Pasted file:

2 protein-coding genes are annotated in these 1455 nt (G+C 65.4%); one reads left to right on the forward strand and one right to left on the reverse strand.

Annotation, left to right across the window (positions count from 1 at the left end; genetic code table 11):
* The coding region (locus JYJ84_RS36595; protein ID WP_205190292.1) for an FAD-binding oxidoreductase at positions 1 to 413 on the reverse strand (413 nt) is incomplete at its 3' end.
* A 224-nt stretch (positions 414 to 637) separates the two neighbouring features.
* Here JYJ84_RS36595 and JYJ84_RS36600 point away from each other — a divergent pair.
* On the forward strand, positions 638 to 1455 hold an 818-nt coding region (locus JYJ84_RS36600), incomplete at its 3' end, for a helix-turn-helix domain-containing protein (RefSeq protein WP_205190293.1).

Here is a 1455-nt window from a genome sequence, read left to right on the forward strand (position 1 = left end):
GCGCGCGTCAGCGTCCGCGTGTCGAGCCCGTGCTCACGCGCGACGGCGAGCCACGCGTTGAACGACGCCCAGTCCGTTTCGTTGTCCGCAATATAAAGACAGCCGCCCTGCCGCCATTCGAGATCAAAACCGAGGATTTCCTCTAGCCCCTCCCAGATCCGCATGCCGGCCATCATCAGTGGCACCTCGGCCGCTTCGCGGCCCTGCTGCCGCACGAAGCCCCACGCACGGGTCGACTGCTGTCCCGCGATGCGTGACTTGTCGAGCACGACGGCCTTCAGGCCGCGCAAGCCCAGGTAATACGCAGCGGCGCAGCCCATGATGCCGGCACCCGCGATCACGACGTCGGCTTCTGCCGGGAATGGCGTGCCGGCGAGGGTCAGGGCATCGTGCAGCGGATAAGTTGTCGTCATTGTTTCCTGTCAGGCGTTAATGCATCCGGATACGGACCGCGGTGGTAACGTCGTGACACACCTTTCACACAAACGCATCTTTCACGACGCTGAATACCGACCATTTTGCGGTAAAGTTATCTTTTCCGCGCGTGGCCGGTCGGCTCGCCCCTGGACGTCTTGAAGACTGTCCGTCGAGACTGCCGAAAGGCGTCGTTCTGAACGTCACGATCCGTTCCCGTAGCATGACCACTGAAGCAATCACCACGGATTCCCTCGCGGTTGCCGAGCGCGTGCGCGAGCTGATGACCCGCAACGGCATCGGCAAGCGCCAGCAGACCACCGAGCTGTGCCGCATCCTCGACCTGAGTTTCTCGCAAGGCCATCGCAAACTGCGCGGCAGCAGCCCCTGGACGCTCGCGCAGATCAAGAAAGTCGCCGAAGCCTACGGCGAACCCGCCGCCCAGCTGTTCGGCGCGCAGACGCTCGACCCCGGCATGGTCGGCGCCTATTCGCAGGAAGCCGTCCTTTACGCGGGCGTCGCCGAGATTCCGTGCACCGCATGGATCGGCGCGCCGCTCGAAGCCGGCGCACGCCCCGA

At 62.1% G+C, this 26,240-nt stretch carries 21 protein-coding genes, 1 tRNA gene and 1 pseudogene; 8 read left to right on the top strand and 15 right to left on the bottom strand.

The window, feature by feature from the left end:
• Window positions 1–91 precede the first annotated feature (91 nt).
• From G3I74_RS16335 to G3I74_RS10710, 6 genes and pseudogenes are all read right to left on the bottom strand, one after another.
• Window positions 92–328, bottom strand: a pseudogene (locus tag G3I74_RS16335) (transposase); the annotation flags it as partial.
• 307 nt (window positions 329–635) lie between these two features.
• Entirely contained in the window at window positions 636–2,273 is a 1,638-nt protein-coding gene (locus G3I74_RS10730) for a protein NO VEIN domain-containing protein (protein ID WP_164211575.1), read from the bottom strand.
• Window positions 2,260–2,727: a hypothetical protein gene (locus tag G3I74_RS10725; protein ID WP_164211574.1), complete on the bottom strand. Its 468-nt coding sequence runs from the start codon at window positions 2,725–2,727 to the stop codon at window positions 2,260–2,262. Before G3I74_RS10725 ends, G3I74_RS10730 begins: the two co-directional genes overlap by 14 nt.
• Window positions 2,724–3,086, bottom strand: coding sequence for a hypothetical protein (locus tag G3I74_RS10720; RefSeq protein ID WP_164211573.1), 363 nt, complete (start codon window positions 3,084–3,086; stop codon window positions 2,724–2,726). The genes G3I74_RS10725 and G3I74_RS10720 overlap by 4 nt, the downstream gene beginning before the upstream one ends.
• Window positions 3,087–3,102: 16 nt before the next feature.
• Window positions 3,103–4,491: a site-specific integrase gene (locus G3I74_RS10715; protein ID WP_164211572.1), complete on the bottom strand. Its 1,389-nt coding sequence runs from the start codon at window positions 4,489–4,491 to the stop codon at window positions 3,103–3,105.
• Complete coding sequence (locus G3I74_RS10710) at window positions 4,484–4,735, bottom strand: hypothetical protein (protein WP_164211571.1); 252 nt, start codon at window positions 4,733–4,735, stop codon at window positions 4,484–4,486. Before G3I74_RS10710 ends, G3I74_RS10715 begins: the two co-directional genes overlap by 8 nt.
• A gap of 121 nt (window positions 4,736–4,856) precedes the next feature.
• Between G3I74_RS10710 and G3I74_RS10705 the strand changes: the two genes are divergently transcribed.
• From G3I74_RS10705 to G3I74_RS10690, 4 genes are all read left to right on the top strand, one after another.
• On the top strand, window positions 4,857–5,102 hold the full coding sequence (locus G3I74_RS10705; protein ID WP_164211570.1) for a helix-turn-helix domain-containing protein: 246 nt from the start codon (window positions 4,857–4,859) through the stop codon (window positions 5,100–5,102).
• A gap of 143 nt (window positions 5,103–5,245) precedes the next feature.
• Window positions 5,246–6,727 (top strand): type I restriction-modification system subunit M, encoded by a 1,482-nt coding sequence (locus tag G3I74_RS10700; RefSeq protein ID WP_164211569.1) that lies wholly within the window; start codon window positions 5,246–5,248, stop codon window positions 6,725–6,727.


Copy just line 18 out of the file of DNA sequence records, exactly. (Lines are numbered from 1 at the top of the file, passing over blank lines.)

• Window positions 3,087–3,102: 16 nt before the next feature.